My Esquire interview between Vidal and Mailer was also shown, as well as the cartoon of Mailer kissing Vidal that Esquire published, a caricature that infuriated Norman. Because of the homosexual overtones in the cartoon, the director took this as an opportunity to mention that there was some question as to Mailer's sexual identity, and that many felt he was bisexual, though no one felt that he had acted on this latent impulse.
The narrator spoke about the fact that in 2008 I had sold my Mailer archive to Harvard. Despite offers from the University of Texas and the New York Public Library I chose Harvard as a result of their expressed respect for the value of my material. Leslie Morris, the curator of the Harvard's Houghton Library who enabled the purchase, accompanied me to the premiere.
There was footage of Mailer's mother, Fanny, and of Mailer as a young man, boxing, writing and during the filming of Maidstone in which Rip Torn hit Mailer with a hammer and Mailer tried to bite off Rip Torn's ear. Beverly Bentley Mailer breaks up the fight and comes off as a loving force to be reckoned with.
Never having met fourth wife Beverly Bentley (1963-1980) who was not at the screening, I admired her courage for standing up to Mailer and for having two handsome, strapping sons, Michael, and Stephen.
Also admirable were Gore Vidal and Dick Cavett who, during Cavett's infamous interview, take on Mailer in a triumph of verbal sparring.
Sixth wife Norris Church (1980-2007), looking remarkably well for a cancer survivor, appeared throughout the film. In one particular interview with Charlie Rose she sounds confident, caring and poised. Her memoir, A Ticket to the Circus, was also shown, as was Mailer's editorial aide Dwayne Raymond's Mornings with Mailer.
In a few clips about Arthur Miller and Marilyn Monroe, the narrator states that Mailer had visited the Miller home, but Marilyn was not there. It turned out she was upstairs sequestered in a bedroom because she did not want to meet Mailer.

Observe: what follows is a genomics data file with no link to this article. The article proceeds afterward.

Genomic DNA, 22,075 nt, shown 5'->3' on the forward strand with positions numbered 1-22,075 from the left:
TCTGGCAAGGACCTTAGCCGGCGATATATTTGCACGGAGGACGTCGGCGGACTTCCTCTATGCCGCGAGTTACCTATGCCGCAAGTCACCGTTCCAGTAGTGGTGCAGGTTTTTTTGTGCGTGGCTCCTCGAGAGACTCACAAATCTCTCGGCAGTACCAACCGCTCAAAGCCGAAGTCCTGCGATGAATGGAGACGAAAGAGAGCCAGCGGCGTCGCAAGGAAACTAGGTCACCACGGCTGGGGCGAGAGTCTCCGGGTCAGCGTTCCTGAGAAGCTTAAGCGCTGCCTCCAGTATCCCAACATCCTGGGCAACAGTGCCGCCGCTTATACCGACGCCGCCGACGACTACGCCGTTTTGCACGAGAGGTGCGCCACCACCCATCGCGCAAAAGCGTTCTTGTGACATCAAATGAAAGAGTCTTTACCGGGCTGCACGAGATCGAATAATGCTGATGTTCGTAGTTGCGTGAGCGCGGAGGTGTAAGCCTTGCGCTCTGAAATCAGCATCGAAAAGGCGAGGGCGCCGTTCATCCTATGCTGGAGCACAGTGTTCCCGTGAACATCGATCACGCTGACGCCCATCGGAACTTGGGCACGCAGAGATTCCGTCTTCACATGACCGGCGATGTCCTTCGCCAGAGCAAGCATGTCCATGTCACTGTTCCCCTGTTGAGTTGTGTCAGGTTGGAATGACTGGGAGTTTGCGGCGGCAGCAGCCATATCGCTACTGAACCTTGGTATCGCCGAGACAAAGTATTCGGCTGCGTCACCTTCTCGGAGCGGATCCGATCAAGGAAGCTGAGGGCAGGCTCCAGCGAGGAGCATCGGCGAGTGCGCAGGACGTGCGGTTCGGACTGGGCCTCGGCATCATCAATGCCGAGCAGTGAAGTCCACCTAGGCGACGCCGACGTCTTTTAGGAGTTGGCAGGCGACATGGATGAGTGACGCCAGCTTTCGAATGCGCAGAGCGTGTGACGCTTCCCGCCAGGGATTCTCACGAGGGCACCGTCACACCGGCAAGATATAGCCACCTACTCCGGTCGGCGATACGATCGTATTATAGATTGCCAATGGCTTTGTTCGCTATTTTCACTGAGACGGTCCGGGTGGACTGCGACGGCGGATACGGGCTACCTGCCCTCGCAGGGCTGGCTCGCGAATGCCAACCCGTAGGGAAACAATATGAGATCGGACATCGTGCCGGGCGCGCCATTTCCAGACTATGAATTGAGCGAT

After the screening director Mantegna told the audience why fifth wife Carol Stevens (1980-1980), refused to be in the film. Carol Stevens' love affair was unusually complicated.
While Mailer was married to Beverly, Carol Stevens gave birth to Mailer's daughter, Maggie. Then Mailer met Norris Church and gave birth to their son, John Buffalo, who is interviewed and has his father's good looks. In 1980 Mailer felt obligated to marry Norris Church because of their son, John Buffalo, but also felt obligated to marry Carol Stevens because of their daughter,Maggie, so Norman divorced Beverly Mailer, married Carol Stevens for a day and then married Norris Church.
The bombshell of the night occurred when the director said that Carol Stevens confessed to him that she had had a continuous affair with Mailer from 1953 to his death. Duane Raymond confirmed this as he had been working in the house during Mailer's final year in 2007. Norris Church knew about this affair and accepted it.
When I heard this, I applauded. Carol Stevens accepted Norman Mailer as a philanderer and was there for him until the end. As were Mailer's devoted fans in the audience who cheered.
Director Mantegna closed by saying he hoped for a screening at Lincoln Center.
Editor's Note: An earlier version of this post misspelled Dwayne Raymond's name and incorrectly identified him as a cook-turned-author. Raymond was in fact Norman Mailer's editorial aide from 2003 to 2007 and is a longtime writer.